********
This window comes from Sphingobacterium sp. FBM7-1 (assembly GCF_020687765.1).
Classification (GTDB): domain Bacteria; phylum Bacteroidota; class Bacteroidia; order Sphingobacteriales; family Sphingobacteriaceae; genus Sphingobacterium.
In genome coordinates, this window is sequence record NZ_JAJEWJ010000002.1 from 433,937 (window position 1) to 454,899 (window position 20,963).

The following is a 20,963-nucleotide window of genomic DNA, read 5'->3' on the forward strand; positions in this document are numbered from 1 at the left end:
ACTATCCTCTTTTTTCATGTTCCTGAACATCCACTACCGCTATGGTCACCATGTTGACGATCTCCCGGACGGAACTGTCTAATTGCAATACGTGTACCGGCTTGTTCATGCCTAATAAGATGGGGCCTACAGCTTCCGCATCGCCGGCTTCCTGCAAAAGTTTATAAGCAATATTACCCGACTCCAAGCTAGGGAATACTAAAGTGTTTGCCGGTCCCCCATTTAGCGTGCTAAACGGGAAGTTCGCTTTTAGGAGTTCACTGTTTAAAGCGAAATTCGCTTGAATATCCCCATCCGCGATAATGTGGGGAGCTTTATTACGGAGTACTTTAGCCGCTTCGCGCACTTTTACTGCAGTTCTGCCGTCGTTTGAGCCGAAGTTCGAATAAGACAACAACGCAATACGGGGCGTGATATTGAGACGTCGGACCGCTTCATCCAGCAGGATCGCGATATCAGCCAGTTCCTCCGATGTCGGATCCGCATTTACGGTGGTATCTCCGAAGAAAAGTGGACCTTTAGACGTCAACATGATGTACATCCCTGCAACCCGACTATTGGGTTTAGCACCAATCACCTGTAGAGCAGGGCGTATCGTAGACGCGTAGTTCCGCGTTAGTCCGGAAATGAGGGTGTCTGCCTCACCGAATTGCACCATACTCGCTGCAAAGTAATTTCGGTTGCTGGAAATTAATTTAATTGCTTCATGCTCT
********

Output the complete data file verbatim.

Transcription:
This window comes from Sphingobacterium sp. FBM7-1 (assembly GCF_020687765.1).
Classification (GTDB): domain Bacteria; phylum Bacteroidota; class Bacteroidia; order Sphingobacteriales; family Sphingobacteriaceae; genus Sphingobacterium.
In genome coordinates, this window is sequence record NZ_JAJEWJ010000002.1 from 433,937 (window position 1) to 454,899 (window position 20,963).

The following is a 20,963-nucleotide window of genomic DNA, read 5'->3' on the forward strand; positions in this document are numbered from 1 at the left end:
ACTATCCTCTTTTTTCATGTTCCTGAACATCCACTACCGCTATGGTCACCATGTTGACGATCTCCCGGACGGAACTGTCTAATTGCAATACGTGTACCGGCTTGTTCATGCCTAATAAGATGGGGCCTACAGCTTCCGCATCGCCGGCTTCCTGCAAAAGTTTATAAGCAATATTACCCGACTCCAAGCTAGGGAATACTAAAGTGTTTGCCGGTCCCCCATTTAGCGTGCTAAACGGGAAGTTCGCTTTTAGGAGTTCACTGTTTAAAGCGAAATTCGCTTGAATATCCCCATCCGCGATAATGTGGGGAGCTTTATTACGGAGTACTTTAGCCGCTTCGCGCACTTTTACTGCAGTTCTGCCGTCGTTTGAGCCGAAGTTCGAATAAGACAACAACGCAATACGGGGCGTGATATTGAGACGTCGGACCGCTTCATCCAGCAGGATCGCGATATCAGCCAGTTCCTCCGATGTCGGATCCGCATTTACGGTGGTATCTCCGAAGAAAAGTGGACCTTTAGACGTCAACATGATGTACATCCCTGCAACCCGACTATTGGGTTTAGCACCAATCACCTGTAGAGCAGGGCGTATCGTAGACGCGTAGTTCCGCGTTAGTCCGGAAATGAGGGTGTCTGCCTCACCGAATTGCACCATACTCGCTGCAAAGTAATTTCGGTTGCTGGAAATTAATTTAATTGCTTCATGCTCT